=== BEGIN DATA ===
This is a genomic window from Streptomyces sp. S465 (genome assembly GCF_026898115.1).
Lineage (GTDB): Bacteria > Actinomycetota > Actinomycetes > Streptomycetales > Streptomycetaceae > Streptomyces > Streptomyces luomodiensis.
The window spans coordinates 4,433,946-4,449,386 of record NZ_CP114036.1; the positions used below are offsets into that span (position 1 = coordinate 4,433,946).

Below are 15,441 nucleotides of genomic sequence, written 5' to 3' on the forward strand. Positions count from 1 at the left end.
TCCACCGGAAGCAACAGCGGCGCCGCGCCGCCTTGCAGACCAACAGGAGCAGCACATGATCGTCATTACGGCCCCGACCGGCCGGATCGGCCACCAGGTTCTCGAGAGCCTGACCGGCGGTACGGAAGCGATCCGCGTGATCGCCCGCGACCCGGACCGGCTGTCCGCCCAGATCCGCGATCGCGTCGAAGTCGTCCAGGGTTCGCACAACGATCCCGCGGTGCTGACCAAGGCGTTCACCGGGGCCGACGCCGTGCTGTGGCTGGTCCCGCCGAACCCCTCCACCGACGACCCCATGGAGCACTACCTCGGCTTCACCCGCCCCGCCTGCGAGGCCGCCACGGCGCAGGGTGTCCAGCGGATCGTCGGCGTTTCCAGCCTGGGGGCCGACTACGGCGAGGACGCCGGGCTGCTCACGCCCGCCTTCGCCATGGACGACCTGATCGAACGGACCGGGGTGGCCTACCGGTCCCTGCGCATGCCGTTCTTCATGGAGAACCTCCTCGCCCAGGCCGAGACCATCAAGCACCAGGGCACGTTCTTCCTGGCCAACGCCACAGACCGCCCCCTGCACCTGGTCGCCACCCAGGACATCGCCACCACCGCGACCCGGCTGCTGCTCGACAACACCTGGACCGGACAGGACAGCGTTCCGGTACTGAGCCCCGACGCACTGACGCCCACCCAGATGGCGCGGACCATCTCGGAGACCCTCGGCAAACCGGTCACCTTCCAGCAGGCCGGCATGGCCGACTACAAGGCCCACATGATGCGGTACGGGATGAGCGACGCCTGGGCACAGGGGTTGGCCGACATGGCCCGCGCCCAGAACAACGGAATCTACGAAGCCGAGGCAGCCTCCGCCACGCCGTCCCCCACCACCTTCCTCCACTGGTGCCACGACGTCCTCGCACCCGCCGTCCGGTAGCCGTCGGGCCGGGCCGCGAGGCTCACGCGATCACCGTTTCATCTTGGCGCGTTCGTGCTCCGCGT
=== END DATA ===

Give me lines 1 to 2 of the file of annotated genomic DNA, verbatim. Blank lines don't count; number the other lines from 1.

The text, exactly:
This is a genomic window from Streptomyces sp. S465 (genome assembly GCF_026898115.1).
Lineage (GTDB): Bacteria > Actinomycetota > Actinomycetes > Streptomycetales > Streptomycetaceae > Streptomyces > Streptomyces luomodiensis.